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What’s in a Print: Rotogravure Printing

Rotogravure Lines (Image Source)

Rotogravure Lines (Image Source)

Late last year, we started talking about some of the printing methods and we began the segment with lithography. Originally, we were planning to discuss just two of the more common methods. We kind of got into it and before we knew it, we’re now back with our 4th and last What’s in a Print segment!

 

For this month, we want to discuss another tried and tested method. Originally developed between the late 19th and early 20th centuries and originally a staple of newspaper photo features, this printing method is still employed for the commercial printing of publications and postcards among other things (Wikimedia Foundation, 2023). Without further adieu, this month’s discussion is all about Rotogravure Printing!

 

What is Gravure Printing?

Rotogravure printing, often simply referred to as gravure, is a high-fidelity printing technique that has been a cornerstone in the world of high-volume production for decades. This method is particularly renowned for its ability to produce crisp, vibrant, and consistent prints, making it a preferred choice for packaging materials and high-quality publications. 

 

At its core, rotogravure printing is an intaglio printing process, which means it involves transferring ink from engraved grooves or cells onto the substrate. Unlike other printing methods where the image is raised or applied at the surface level, gravure printing requires the image to be etched into the surface of a printing cylinder. This cylinder is then coated with ink, and a doctor blade removes the excess, leaving ink only in the recessed cells. The substrate is pressed against the cylinder, and the ink is transferred from the cells to the paper, film, or another material (Affstuff, 2023).

 

How Does Gravure Printing Work?

The process begins with the creation of the cylinder, which is carefully engraved with the desired image. Modern techniques use laser engraving for precision, ensuring that each cell can hold the exact amount of ink required for the print. The cylinder rotates through an ink fountain, filling the cells (Bear, 2020). A doctor blade then scrapes the cylinder’s surface, leaving ink only in the recesses. The substrate passes between the cylinder and an impression roller, transferring the ink onto the material. The substrate then goes through a dryer before it is rolled up or cut to size (Encyclopædia Britannica, n.d.).

 

Pros and Cons of Rotogravure Printing

Advantages:

  • High-Quality Prints: Gravure printing is unmatched in quality, capable of producing sharp images and deep, rich colors.
  • Consistency: The nature of the printing process ensures uniformity across large runs, which is essential for brand consistency.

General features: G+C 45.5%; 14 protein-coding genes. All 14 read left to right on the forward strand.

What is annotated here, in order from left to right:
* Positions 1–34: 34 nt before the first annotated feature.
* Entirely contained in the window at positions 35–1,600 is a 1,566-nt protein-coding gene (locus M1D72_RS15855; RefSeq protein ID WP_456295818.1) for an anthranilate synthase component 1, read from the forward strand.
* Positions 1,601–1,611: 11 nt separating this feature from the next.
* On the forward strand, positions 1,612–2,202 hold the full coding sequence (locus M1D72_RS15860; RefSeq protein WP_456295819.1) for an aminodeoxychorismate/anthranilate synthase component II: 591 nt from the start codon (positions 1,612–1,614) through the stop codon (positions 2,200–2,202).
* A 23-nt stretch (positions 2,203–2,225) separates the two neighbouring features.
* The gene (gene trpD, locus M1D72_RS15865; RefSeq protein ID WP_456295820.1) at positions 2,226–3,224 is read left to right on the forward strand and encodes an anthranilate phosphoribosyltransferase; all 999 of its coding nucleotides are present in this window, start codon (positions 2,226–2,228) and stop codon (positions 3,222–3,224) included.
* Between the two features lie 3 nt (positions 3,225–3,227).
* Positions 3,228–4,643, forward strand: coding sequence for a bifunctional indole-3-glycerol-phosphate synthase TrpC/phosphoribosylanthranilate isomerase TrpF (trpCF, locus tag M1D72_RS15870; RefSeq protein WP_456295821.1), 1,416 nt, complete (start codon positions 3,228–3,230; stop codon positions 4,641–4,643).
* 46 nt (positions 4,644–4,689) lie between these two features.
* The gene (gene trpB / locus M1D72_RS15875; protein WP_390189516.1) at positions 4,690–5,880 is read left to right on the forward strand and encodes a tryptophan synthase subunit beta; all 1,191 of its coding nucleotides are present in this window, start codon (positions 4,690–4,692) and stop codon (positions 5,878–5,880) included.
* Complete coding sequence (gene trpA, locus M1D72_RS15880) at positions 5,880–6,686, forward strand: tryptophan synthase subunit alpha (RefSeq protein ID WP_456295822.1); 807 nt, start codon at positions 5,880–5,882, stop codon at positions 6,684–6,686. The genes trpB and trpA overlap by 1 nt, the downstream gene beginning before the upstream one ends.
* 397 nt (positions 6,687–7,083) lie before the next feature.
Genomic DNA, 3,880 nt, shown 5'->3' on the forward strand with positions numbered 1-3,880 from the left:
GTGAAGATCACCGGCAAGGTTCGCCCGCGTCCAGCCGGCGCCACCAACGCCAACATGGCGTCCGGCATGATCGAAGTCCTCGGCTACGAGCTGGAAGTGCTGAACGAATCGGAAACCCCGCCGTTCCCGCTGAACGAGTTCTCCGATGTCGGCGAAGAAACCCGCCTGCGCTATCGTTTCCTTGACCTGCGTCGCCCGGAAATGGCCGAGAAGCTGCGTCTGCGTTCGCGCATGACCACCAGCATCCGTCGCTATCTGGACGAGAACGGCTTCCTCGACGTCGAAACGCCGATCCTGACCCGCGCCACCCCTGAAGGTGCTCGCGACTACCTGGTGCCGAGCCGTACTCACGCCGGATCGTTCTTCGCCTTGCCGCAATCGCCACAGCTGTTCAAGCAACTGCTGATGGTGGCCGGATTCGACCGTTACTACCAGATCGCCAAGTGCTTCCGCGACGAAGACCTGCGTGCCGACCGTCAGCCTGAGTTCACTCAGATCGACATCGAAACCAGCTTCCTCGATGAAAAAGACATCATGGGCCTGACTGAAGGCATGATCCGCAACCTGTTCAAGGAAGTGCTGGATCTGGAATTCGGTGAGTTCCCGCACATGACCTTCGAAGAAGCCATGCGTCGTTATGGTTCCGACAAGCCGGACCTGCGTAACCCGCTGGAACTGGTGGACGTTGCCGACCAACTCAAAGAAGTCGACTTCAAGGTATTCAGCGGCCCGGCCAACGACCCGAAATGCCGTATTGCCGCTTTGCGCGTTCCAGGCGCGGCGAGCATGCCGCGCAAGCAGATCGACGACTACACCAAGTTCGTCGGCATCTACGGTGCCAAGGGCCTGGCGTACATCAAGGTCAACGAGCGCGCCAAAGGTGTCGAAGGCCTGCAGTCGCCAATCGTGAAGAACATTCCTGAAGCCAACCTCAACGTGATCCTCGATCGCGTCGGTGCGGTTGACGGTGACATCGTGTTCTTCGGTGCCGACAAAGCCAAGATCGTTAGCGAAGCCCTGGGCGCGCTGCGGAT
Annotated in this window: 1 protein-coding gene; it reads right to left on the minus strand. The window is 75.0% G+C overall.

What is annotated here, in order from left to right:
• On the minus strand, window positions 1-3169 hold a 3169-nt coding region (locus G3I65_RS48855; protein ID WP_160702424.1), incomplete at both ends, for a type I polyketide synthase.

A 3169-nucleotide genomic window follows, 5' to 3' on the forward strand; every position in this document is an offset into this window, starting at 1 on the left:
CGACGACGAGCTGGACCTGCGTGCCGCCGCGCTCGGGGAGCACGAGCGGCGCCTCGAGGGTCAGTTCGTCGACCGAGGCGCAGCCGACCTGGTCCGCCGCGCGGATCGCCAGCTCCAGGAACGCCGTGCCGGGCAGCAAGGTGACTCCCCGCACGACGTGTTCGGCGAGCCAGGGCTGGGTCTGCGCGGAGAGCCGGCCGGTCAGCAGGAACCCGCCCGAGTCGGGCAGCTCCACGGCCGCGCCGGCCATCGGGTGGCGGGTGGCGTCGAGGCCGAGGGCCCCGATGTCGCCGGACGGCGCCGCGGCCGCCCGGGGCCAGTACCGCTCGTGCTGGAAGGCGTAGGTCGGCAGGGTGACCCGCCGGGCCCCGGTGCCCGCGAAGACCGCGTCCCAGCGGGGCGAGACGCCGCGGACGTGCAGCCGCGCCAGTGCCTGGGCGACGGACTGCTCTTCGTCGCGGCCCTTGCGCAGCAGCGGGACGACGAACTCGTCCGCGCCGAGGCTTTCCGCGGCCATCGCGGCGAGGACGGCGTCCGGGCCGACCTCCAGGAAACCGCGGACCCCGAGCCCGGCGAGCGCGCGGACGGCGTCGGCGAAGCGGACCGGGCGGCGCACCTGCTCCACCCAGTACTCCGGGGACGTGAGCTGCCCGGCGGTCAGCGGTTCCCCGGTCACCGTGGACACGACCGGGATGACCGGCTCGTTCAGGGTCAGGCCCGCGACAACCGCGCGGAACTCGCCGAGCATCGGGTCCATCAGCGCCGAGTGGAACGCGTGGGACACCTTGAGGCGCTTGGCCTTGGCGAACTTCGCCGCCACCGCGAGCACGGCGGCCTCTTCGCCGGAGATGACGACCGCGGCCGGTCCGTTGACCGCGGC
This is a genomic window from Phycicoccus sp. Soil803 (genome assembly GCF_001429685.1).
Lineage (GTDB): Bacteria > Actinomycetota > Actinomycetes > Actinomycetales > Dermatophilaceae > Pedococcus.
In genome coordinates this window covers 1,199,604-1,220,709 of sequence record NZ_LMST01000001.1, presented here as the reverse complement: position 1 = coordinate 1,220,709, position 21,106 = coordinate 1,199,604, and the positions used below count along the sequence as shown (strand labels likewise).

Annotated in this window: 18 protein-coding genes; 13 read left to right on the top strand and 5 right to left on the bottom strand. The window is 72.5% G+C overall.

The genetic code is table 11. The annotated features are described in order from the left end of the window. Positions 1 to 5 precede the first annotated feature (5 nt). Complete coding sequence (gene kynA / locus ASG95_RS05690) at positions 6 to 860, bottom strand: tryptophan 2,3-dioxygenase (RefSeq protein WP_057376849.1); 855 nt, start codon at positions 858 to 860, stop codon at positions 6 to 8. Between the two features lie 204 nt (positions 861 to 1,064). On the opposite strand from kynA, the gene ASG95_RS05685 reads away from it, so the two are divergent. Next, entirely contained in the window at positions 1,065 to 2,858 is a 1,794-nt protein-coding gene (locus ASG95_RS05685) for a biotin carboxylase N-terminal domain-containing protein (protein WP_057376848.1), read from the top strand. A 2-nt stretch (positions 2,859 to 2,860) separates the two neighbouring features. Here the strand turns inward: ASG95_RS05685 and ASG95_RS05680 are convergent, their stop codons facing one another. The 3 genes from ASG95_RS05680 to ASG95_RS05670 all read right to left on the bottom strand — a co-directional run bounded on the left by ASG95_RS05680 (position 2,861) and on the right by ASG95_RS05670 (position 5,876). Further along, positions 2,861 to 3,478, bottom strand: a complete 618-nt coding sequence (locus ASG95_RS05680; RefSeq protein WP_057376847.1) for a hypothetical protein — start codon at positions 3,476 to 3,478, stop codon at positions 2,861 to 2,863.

• Speed: It is a fast process, suitable for long runs and high-speed production requirements.
  • Versatility: This method can print on a wide array of substrates, including paper, foil, and plastic films (PrimetechGravures, 2023).
  • Durability: Prints are long-lasting and resistant to wear and fading, ideal for packaging needs (Affstuff, 2023).

 

Disadvantages:

  • High Initial Costs: The cost of engraving cylinders and setting up the press is significant, making it less economical for short runs.
  • Long Setup Time: Preparing the cylinders and press can be time-consuming.
  • Inflexibility: Once a cylinder is engraved, it cannot be easily altered for new designs.
  • Waste: The process can generate higher levels of waste material, particularly during setup (AspiringYouths, n.d.).

 

How can we use Rotogravure for Packaging?

Rotogravure printing is particularly advantageous for packaging due to its high-quality output and efficiency in long runs (Affstuff, 2023). It’s commonly used for food packaging, where the detail and color fidelity can make products stand out on the shelf. The durability of gravure prints also means that the packaging will withstand handling and shipping without losing its visual appeal. 

 

The process is also well-suited for flexible packaging (Bear, 2020), which requires the print to bend and stretch without cracking or distorting the image. With the ability to print on thin films and foils, rotogravure is ideal for snack bags, wrappers, and other types of flexible containers.

 

In conclusion, rotogravure printing stands as a testament to the enduring power of traditional printing methods in an increasingly digital world. Its ability to produce high-quality, consistent, and durable prints ensures its continued relevance in the packaging industry and beyond. While it may not be the most cost-effective option for small runs, its advantages make it an unbeatable choice for large-scale production needs.

 

That’s about it for our What’s in a Print series! We hope you learned as much as we did on this segment. Once again, stay Cr8tive and see you next time!

 

References:

Wikimedia Foundation. (2023, October 19). Rotogravure. Wikipedia. https://en.wikipedia.org/wiki/Rotogravure 

Encyclopædia Britannica, inc. (n.d.). Gravure printing. Encyclopædia Britannica. https://www.britannica.com/technology/gravure-printing 

Bear, J. H. (2020, February 14). What is gravure printing and how does it work?. Lifewire. https://www.lifewire.com/what-is-gravure-printing-1074611 

PrimetechGravures. (2023, July 18). A short overview on pros and cons of gravure printing. Medium. https://medium.com/@primetechgravures/a-short-overview-on-pros-and-cons-of-gravure-printing-4d4d42dec707 

Advantages and disadvantages of gravure printing. AspiringYouths. (n.d.). https://aspiringyouths.com/advantages-disadvantages/gravure-printing/ 

What is rotogravure? A beginner’s guide. Affstuff. (2023, October 17). https://affstuff.com/glossary/rotogravure/ 

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